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Fighting against a large SYN Flood attack that is happening every 2 minutes repeatedly.

During attack, number of syn-rcv is between 290-550

ss -n state syn-recv sport = :80 | wc -l 

CPU 100% (htop output) enter image description here

Tried cloudflare firewall, not helping at all CSF in action, seems can't help

backlog increased to 16K, SYN Cookies enabled... nothing helped..

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You need to check if the attack is using spoof addresses or not, if you can identify the ip address then drop them on a firewall/iptables or whatever you have. if the address are spoofed then you will need to use rate limiting, max tcp syns allowed and so on. If you cannot stop it then contact to your ISP.

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  • Thank you for your suggestion @camp0 I have cloudflare in front, rate limiting in action 5 request / 10 second : block, various firewall rules to avoid hosted bot and ip... still can't stop. – Tuhin A. Apr 2 at 11:38
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    Did you try to see if the attack is using spoofed IPs? did you make that analysis? – camp0 Apr 2 at 13:01
  • yes, spoofed ip – Tuhin A. Apr 3 at 9:13
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Cloudflare should terminate all connections and thus prevent these spoofed syns from arriving at your server. Appears to be a misconfiguration since this traffic is being seen at your server.

Per their documentation:

How does Cloudflare mitigate SYN Flood attacks?

Cloudflare mitigates this type of attack in part by standing between the targeted server and the SYN flood. When the initial SYN request is made, Cloudflare handles the handshake process in the cloud, withholding the connection with the targeted server until the TCP handshake is complete. This strategy takes the resource cost of maintaining the connections with the bogus SYN packets off the targeted server and places it on Cloudflare’s Anycast network. Learn more about how Cloudflare's DDoS Protection works.

Source: Cloudflare - SYN Flood Attack

From the same source (Cloudflare - SYN Flood Attack), mitigation techniques include:

Increasing Backlog queue

Each operating system on a targeted device has a certain number of half-open connections that it will allow. One response to high volumes of SYN packets is to increase the maximum number of possible half-open connections the operating system will allow. In order to successfully increase the maximum backlog, the system must reserve additional memory resources to deal with all the new requests. If the system does not have enough memory to be able to handle the increased backlog queue size, system performance will be negatively impacted, but that still may be better than denial-of-service.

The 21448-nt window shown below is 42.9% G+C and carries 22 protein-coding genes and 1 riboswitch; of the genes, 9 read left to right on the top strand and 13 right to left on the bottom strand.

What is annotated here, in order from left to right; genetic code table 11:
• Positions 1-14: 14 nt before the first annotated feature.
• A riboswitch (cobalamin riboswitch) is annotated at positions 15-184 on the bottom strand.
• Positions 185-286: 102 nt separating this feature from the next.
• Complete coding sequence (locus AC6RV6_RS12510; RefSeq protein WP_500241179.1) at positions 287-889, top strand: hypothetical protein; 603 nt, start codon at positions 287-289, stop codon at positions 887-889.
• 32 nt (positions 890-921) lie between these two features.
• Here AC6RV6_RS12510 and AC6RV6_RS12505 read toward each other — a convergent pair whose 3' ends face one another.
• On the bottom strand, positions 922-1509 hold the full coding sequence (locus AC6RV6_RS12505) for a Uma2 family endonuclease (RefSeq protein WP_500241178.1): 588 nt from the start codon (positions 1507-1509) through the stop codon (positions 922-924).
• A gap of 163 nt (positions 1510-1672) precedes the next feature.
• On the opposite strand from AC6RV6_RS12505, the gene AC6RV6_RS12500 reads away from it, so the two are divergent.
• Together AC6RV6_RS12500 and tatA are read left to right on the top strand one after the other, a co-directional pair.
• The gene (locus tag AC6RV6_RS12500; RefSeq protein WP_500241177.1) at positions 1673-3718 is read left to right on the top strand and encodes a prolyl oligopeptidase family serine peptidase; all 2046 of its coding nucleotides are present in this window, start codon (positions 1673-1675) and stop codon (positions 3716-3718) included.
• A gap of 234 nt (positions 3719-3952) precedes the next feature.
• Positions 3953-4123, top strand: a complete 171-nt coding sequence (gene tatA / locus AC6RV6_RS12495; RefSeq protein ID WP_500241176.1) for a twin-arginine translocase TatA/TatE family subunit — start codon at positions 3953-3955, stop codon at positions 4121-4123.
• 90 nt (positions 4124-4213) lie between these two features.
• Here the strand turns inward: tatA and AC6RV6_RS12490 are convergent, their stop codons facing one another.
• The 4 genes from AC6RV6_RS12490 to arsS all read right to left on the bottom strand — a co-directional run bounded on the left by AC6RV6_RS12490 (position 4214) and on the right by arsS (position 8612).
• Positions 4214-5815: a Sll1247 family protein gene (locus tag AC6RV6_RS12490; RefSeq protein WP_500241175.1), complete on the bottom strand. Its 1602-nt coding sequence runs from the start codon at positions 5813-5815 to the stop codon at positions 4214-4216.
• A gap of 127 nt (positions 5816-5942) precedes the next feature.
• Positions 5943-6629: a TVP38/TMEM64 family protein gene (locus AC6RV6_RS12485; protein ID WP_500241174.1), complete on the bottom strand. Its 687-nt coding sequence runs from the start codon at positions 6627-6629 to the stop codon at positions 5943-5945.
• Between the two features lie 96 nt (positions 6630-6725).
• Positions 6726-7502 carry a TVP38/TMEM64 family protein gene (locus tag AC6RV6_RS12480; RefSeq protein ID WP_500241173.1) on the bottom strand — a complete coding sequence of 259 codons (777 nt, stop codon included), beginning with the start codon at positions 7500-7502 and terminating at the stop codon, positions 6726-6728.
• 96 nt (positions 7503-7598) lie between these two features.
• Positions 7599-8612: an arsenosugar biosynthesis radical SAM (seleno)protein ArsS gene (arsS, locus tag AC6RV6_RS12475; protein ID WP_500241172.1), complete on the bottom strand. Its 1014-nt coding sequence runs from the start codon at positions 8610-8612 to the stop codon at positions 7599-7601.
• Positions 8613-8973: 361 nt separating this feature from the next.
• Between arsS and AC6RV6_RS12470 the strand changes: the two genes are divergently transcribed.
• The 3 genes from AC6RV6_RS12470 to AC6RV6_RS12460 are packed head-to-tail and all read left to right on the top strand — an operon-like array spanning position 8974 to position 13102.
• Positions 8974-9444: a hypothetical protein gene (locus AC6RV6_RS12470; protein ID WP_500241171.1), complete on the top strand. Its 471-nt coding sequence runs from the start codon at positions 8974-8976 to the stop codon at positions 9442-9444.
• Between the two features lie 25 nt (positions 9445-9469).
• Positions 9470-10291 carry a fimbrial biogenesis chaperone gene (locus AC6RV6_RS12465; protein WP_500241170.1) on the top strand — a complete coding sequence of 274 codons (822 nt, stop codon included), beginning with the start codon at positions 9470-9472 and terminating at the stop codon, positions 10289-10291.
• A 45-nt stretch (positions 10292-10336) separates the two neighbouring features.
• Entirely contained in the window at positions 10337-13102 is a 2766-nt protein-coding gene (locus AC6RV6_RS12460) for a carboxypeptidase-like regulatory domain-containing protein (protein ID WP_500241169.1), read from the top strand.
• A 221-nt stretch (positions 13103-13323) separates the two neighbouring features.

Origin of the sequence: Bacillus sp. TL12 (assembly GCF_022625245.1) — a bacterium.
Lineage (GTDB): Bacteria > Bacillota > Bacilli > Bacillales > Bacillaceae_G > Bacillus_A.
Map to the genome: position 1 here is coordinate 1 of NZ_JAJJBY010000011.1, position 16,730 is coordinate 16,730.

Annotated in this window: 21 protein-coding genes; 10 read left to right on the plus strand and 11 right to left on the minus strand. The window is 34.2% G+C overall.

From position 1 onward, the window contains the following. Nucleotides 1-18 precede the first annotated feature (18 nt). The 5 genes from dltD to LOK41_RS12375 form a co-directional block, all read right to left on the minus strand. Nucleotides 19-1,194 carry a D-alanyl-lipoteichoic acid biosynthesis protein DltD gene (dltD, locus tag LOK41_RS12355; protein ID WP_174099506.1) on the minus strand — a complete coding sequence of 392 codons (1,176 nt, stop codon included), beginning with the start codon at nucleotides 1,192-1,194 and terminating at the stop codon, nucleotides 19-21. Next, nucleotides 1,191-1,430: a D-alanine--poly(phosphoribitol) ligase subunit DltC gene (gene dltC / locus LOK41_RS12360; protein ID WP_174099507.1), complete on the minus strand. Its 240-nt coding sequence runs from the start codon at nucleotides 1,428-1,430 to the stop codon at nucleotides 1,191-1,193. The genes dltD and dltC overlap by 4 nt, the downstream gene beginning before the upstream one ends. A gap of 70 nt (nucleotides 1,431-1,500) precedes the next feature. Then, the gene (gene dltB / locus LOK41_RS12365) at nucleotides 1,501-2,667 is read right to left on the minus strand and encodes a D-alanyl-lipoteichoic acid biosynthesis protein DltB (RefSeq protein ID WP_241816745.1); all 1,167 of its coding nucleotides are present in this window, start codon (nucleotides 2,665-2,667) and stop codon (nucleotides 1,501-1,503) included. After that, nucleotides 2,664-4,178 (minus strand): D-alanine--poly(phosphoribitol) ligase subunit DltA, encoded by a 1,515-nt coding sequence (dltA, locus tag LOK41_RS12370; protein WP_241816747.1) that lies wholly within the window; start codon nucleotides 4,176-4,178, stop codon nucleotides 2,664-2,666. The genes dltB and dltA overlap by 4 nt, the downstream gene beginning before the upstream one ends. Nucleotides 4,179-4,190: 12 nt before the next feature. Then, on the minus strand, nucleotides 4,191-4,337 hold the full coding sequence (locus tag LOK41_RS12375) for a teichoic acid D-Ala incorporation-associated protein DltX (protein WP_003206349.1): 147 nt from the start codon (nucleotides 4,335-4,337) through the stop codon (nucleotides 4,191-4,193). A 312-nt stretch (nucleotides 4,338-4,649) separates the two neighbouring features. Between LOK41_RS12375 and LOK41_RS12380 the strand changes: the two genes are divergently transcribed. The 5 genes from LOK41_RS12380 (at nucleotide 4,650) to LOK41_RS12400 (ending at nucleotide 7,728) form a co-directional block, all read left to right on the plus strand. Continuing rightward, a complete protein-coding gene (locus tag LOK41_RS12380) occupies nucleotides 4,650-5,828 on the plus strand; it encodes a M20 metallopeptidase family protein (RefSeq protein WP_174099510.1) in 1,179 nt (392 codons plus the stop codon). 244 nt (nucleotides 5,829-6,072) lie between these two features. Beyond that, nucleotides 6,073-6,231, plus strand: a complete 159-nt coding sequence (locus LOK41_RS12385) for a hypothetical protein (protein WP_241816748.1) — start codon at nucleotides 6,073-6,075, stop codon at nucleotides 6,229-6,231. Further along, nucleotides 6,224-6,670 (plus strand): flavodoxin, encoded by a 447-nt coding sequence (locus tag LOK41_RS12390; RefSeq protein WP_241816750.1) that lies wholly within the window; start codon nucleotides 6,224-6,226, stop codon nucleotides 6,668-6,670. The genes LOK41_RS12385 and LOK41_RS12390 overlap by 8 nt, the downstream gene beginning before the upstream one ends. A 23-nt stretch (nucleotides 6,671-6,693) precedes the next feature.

Recycling the Oldest Half-Open TCP connection

Another mitigation strategy involves overwriting the oldest half-open connection once the backlog has been filled. This strategy requires that the legitimate connections can be fully established in less time than the backlog can be filled with malicious SYN packets. This particular defense fails when the attack volume is increased, or if the backlog size is too small to be practical.

SYN cookies

This strategy involves the creation of a cookie by the server. In order to avoid the risk of dropping connections when the backlog has been filled, the server responds to each connection request with a SYN-ACK packet but then drops the SYN request from the backlog, removing the request from memory and leaving the port open and ready to make a new connection. If the connection is a legitimate request, and a final ACK packet is sent from the client machine back to the server, the server will then reconstruct (with some limitations) the SYN backlog queue entry. While this mitigation effort does lose some information about the TCP connection, it is better than allowing denial-of-service to occur to legitimate users as a result of an attack.

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